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O.J. Simpson has made his case for freedom.
Presenting himself as a family man who has missed dozens of his children's birthdays while he's been behind bars and a devout Christian who has "basically spent a conflict-free life," he pleaded his case Thursday before four members of the Nevada Board of Parole.
The board pointedly asked him why he had participated in the 2008 armed robbery in a Las Vegas hotel room and seemed to be looking for signs of contrition from the former football star and TV pitchman — but it took Simpson more than an hour to finally utter "I'm sorry."
"What were you thinking?" commissioner Tony Corda asked Simpson, to which Simpson gave a long-winded, combative response, claiming he was just trying to get sports memorabilia that belonged to him.
An hour and five minutes into the hearing that was only expected to last 15 minutes, a more remorseful Simpson apologized.
"I've done my time. I'd just like to get back to my family and friends," he said. "I'm sorry it happened. I'm sorry to Nevada ... I thought I was glad to get my stuff back, but it wasn't worth it."
With the hearing now over, commissioners are deliberating for an anticipated 20 to 30 minutes before returning to vote.
The board listened from Carson City, while Simpson appeared via video conference from two hours away at Lovelock Correctional Center, the isolated medium-security facility northeast of Reno that he has called home for nearly nine years.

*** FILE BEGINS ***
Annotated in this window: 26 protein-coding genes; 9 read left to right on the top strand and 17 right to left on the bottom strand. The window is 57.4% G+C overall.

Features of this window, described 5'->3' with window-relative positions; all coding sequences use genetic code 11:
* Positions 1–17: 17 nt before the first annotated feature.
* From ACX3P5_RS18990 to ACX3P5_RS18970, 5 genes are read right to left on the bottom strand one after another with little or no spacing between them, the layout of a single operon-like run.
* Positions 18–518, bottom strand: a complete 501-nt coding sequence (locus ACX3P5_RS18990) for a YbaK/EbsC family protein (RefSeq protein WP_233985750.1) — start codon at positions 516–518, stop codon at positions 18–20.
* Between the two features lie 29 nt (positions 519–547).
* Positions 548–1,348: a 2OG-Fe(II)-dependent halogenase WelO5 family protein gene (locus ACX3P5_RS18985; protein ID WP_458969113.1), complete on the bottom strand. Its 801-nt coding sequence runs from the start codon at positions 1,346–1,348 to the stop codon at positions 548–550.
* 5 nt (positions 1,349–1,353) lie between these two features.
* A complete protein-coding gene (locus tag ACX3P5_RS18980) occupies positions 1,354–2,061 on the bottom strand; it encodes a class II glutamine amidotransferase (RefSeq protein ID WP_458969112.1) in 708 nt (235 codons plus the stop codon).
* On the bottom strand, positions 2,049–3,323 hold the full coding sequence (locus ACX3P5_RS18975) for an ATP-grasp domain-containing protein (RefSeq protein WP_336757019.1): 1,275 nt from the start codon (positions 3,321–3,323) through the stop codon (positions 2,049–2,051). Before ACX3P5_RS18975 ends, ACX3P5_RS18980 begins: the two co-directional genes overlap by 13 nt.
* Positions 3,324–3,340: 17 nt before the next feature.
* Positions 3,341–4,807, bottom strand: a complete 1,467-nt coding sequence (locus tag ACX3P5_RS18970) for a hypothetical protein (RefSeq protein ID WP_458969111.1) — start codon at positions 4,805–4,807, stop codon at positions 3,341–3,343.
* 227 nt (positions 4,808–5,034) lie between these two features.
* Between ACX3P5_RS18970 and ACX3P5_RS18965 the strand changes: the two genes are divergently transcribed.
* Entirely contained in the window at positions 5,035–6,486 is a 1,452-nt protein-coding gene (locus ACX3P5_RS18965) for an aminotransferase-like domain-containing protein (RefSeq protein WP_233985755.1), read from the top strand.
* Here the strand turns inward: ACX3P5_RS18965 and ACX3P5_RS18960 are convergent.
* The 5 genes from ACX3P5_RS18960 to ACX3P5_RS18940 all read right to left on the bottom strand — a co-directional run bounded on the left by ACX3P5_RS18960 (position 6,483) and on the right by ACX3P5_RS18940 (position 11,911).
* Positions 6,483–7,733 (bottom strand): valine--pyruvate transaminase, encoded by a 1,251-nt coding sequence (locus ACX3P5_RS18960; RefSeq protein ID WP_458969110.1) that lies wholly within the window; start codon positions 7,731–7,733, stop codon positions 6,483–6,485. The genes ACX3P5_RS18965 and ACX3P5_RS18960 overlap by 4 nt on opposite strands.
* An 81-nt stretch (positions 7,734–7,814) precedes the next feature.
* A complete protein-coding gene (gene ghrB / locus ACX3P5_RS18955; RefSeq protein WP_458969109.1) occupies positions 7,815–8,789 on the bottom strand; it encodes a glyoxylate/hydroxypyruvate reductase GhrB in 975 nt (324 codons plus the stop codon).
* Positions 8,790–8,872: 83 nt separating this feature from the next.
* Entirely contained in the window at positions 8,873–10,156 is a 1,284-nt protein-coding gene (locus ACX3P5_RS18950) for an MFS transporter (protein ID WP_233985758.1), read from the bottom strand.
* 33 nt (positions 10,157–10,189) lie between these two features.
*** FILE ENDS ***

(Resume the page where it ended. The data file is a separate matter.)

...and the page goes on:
The hearing gave the public a rare opportunity to see one of America's most well-known inmates since his conviction.
It began with Simpson, with his attorney Malcolm Lavergne seated next to him, answering basic questions, such as his inmate number. A gaffe by Nevada Board of Parole Commissioners chairman Connie Bisbee concerning Simpson's age sent ripples of laughter through the hearing.
"We have that you are currently, well, very recently, turned 90 years old," Bisbee told the 70-year-old Simpson.
"Ninety — I'm sorry about that. You look great for 90!" she quipped before correcting herself.
In a nod to the media frenzy happening outside, Bisbee said Simpson would be getting a fair chance at parole.
"Mr. Simpson, you are getting the same hearing as everyone else gets. I want to make that clear from the get-go," she said.
Bisbee then reviewed the risk factors — such as history of drug and alcohol abuse and disciplinary conduct over the past year — the board will be assessing as Simpson listened and nodded.
The board members wanted to know what Simpson has done to better himself while locked up. He told commissioner Susan Jackson that he helped organize a Baptist service in prison and that outside of prison, he had generally avoided trouble.
"I've basically spent a conflict-free life. I’m not a guy that ever got into fights on the street with the public and everybody," he said.
Simpson added that he is now "much better prepared" to deal with conflict and said he hoped to be able to spend more time with his four children.
"I've missed a lot of time, like 36 birthdays with my children," he said, later adding, "I've missed a lot of time with those kids."